Job numbers in June continued their upward trend with sizable move of 372,000 new positions according the latest Labor Department figures. (Again, this is more than 2.0x above the 130-150,000 estimated increase needed on a monthly basis to stay-up with growing demographics). The non-seasonally adjusted construction unemployment dropped to 3.7 percent in June, consistent seasonal work and nearly matching the general unemployment percentage. [The new figure is down 0.1 basis points vs. April ‘22 level; while being down by 3.8 points from the pandemic/shutdown impacted 7.5% figure of last June+ 2021]. Overall, employment in construction had little change from May’s figures.
The general unemployment remained at 3.6 percent for the fourth month in a row. (“Unemployed persons” was 5.9 million per the government count). The “labor force participation rate” slipped one tenth to 62.2 percent. [NOTE: The “labor force participation” rate “typically” works inversely to the overall unemployment figures. Meaning: as it deteriorates/gets worse or smaller, it actually is counted as improving unemployment (i.e., people leaving the workforce are no longer counted as unemployed by the DOL). The “employment to population ratio” experienced also experienced a slight drop down 0.2 to 59.1 percent. Both are early signs of a potential cooling of the employment levels. Average hourly earnings continued their long steady incremental climb, now standing at $27.45 for private sector production and nonsupervisory employees.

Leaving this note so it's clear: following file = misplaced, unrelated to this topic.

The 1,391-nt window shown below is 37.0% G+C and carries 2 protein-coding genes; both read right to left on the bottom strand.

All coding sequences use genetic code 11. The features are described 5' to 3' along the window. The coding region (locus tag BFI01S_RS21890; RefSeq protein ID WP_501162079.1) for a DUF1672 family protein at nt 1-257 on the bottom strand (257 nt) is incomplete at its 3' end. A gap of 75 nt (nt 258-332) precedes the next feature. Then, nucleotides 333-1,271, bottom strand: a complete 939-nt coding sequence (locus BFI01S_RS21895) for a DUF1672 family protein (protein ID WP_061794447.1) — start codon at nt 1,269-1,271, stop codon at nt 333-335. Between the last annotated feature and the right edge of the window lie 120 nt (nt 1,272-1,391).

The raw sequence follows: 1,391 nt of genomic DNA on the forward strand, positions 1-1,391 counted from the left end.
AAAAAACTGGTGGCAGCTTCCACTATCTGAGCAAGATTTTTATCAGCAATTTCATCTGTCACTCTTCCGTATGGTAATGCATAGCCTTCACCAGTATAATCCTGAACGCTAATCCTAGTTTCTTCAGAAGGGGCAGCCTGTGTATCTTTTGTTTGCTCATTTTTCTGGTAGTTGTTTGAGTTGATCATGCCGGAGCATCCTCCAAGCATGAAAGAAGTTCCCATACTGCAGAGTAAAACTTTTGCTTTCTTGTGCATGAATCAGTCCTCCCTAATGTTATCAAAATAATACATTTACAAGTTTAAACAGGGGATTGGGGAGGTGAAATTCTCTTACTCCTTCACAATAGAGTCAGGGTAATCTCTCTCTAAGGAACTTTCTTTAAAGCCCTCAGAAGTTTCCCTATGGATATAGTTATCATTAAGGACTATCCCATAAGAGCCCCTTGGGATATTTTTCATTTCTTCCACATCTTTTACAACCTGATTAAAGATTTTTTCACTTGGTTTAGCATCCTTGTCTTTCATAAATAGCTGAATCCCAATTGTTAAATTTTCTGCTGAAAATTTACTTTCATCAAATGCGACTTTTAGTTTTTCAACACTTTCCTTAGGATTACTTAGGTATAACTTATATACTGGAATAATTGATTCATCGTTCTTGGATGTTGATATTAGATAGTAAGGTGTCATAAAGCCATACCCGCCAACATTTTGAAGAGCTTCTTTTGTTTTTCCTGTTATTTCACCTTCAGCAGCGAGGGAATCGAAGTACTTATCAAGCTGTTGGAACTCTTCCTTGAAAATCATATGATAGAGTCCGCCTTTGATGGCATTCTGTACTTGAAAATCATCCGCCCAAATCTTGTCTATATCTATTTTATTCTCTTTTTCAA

Workforce Statistics Chart